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Current treatments for radiation retinopathy

Abstract

Background. To review the currently available therapeutic modalities for radiation retinopathy (RR), including newer investigational interventions directed towards specific aspects of the pathophysiology of this refractory complication. Methods. A review of the literature encompassing the pathogenesis of RR and the current therapeutic modalities available was performed. Results. RR is a chronic and progressive condition that results from exposure to any source of radiation. It might be secondary to radiation treatment of intraocular tumors such as choroidal melanomas, retinoblastomas, and choroidal metastasis, or from unavoidable exposure to excessive radiation from the treatment of extraocular tumors like cephalic, nasopharyngeal, orbital, and paranasal malignancies. After the results of the Collaborative Ocular Melanoma Study, most of the choroidal melanomas are being treated with plaque brachytherapy increasing by that the incidence of this radiation complication. RR has been reported to occur in as many as 60% of eyes treated with plaque radiation, with higher rates associated with larger tumors. Initially, the condition manifests as a radiation vasculopathy clinically seen as microaneurysms and telangiectasis, with posterior development of retinal hard exudates and hemorrhages, macular edema, neovascularization and tractional retinal detachment. Regrettably, the management of these eyes remains limited. Photodynamic therapy, laser photocoagulation, oral pentoxyphylline and hyperbaric  More>>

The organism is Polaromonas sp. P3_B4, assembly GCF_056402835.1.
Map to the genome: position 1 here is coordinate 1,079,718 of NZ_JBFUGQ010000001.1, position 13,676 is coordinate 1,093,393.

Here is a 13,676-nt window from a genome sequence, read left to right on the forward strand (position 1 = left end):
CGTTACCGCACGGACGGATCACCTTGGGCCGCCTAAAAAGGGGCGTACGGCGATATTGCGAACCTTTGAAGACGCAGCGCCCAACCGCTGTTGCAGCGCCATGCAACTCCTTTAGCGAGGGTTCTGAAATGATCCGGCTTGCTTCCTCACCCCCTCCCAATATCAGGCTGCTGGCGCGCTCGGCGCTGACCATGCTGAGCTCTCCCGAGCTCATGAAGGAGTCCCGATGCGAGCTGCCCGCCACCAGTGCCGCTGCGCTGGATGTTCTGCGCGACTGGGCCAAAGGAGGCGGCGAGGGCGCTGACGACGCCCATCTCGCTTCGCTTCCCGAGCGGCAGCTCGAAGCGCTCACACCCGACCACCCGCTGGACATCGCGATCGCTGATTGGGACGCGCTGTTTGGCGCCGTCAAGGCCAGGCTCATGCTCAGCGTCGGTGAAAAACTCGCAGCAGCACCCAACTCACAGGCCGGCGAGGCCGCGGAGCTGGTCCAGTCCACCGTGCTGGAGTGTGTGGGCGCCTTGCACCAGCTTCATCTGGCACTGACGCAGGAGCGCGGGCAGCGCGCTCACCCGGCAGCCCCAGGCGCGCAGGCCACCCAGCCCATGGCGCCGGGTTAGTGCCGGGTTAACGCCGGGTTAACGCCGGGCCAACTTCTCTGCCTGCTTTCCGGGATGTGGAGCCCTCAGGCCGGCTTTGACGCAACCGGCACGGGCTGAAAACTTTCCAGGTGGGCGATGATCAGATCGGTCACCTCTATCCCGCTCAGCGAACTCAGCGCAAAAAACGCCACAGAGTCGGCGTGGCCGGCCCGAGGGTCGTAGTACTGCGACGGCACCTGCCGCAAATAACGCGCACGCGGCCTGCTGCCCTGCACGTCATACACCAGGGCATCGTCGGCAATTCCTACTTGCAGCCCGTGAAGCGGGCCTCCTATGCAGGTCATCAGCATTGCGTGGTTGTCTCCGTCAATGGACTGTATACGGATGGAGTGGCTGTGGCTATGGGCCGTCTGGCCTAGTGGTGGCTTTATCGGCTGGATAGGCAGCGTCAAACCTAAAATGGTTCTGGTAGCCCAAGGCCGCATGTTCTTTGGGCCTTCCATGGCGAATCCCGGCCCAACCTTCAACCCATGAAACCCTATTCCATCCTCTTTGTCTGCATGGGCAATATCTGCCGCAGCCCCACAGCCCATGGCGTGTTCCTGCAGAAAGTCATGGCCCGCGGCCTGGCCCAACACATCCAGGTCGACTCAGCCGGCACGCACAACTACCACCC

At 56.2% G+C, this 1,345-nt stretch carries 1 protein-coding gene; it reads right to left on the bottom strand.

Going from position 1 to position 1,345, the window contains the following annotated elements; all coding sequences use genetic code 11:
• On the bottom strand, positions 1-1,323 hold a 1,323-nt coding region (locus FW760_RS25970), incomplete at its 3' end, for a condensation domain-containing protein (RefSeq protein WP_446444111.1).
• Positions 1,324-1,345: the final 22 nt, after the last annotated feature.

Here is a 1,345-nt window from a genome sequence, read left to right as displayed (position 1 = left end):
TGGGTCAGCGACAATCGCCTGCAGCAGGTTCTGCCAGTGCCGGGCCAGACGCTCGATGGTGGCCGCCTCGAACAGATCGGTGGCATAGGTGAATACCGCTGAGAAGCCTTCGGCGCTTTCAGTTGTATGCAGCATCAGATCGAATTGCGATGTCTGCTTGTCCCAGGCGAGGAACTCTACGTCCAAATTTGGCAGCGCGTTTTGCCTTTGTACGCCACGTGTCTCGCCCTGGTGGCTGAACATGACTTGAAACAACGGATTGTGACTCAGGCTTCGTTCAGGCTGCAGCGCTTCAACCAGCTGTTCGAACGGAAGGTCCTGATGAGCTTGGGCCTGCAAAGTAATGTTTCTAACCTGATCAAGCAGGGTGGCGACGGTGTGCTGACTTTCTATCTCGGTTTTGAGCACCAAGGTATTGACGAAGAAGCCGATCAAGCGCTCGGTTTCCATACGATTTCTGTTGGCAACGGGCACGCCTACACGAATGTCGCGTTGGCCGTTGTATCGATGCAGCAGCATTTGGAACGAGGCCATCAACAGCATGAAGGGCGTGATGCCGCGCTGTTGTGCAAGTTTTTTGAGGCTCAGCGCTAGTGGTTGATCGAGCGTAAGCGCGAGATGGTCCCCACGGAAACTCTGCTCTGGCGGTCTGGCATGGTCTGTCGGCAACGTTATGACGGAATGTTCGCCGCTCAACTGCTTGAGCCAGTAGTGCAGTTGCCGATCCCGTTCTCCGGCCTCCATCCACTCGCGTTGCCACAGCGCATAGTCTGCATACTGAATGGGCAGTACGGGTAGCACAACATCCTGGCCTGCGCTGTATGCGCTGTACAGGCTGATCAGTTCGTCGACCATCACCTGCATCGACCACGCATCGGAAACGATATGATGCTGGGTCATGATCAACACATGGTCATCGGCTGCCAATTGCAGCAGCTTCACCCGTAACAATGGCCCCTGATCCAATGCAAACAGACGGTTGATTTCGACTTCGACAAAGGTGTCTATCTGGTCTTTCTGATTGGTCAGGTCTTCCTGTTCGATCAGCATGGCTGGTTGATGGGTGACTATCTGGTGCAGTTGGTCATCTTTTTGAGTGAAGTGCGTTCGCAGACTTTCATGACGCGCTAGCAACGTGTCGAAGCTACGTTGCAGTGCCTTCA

Authors:
Giuliari, Gian Paolo; Simpson, E. Rand (Princess Margaret Hospital, Univ. of Toronto, Dept. of Ophthalmology and Vision Sciences, Toronto (Canada)), e-mail: gpgiuliari@gmail.com; Sadaka, Ama; [1]  Hinkle, David M [2] 
  1. Schepens Eye Research Inst., Boston, MA (United States)
  2. Massachusetts Eye Research and Surgery Institution, Cambridge, MA (United States)
Publication Date:
Jan 15, 2011
Product Type:
Journal Article
Resource Relation:
Journal Name: Acta Oncologica (Stockholm) (online); Journal Volume: 50; Journal Issue: 1; Other Information: 10.3109/0284186X.2010.500299
Subject:
62 RADIOLOGY AND NUCLEAR MEDICINE; RADIOTHERAPY; NEOPLASMS; BIOLOGICAL RADIATION EFFECTS; SIDE EFFECTS; EYES; REVIEWS; RETINA
OSTI ID:
1004325
Country of Origin:
Sweden
Language:
English
Other Identifying Numbers:
Journal ID: ISSN 1651-226X; TRN: SE1108021
Availability:
Available from DOI: http://dx.doi.org/10.3109/0284186X.2010.500299
Submitting Site:
SWDN
Size:
page(s) 6-13
Announcement Date:
Feb 07, 2011

Citation Formats

Giuliari, Gian Paolo, Simpson, E. Rand (Princess Margaret Hospital, Univ. of Toronto, Dept. of Ophthalmology and Vision Sciences, Toronto (Canada)), e-mail: gpgiuliari@gmail.com, Sadaka, Ama, and Hinkle, David M. Current treatments for radiation retinopathy. Sweden: N. p., 2011. Web. doi:10.3109/0284186X.2010.500299.